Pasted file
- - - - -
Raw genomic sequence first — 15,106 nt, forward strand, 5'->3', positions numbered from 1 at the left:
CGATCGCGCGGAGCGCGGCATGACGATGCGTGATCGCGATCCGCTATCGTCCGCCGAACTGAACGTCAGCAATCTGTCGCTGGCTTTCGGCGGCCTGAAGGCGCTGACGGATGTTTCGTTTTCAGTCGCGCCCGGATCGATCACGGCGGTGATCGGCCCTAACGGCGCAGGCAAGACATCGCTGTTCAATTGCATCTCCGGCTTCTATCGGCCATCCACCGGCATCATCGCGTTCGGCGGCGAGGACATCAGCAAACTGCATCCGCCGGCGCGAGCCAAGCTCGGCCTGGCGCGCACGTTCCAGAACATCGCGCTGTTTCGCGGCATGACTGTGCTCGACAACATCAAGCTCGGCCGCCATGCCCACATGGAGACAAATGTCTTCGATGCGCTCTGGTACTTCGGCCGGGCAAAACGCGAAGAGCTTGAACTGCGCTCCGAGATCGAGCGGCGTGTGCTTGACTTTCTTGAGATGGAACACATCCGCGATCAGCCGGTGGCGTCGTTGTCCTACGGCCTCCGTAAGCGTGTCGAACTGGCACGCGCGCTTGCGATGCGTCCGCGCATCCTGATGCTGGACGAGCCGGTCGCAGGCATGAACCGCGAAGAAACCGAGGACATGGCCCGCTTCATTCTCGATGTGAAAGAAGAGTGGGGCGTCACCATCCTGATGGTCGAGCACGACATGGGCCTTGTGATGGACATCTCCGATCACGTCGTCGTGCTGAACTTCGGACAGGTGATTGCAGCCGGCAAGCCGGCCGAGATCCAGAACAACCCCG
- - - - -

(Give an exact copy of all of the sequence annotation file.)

Raw genomic sequence first — 15,106 nt, forward strand, 5'->3', positions numbered from 1 at the left:
CGATCGCGCGGAGCGCGGCATGACGATGCGTGATCGCGATCCGCTATCGTCCGCCGAACTGAACGTCAGCAATCTGTCGCTGGCTTTCGGCGGCCTGAAGGCGCTGACGGATGTTTCGTTTTCAGTCGCGCCCGGATCGATCACGGCGGTGATCGGCCCTAACGGCGCAGGCAAGACATCGCTGTTCAATTGCATCTCCGGCTTCTATCGGCCATCCACCGGCATCATCGCGTTCGGCGGCGAGGACATCAGCAAACTGCATCCGCCGGCGCGAGCCAAGCTCGGCCTGGCGCGCACGTTCCAGAACATCGCGCTGTTTCGCGGCATGACTGTGCTCGACAACATCAAGCTCGGCCGCCATGCCCACATGGAGACAAATGTCTTCGATGCGCTCTGGTACTTCGGCCGGGCAAAACGCGAAGAGCTTGAACTGCGCTCCGAGATCGAGCGGCGTGTGCTTGACTTTCTTGAGATGGAACACATCCGCGATCAGCCGGTGGCGTCGTTGTCCTACGGCCTCCGTAAGCGTGTCGAACTGGCACGCGCGCTTGCGATGCGTCCGCGCATCCTGATGCTGGACGAGCCGGTCGCAGGCATGAACCGCGAAGAAACCGAGGACATGGCCCGCTTCATTCTCGATGTGAAAGAAGAGTGGGGCGTCACCATCCTGATGGTCGAGCACGACATGGGCCTTGTGATGGACATCTCCGATCACGTCGTCGTGCTGAACTTCGGACAGGTGATTGCAGCCGGCAAGCCGGCCGAGATCCAGAACAACCCCG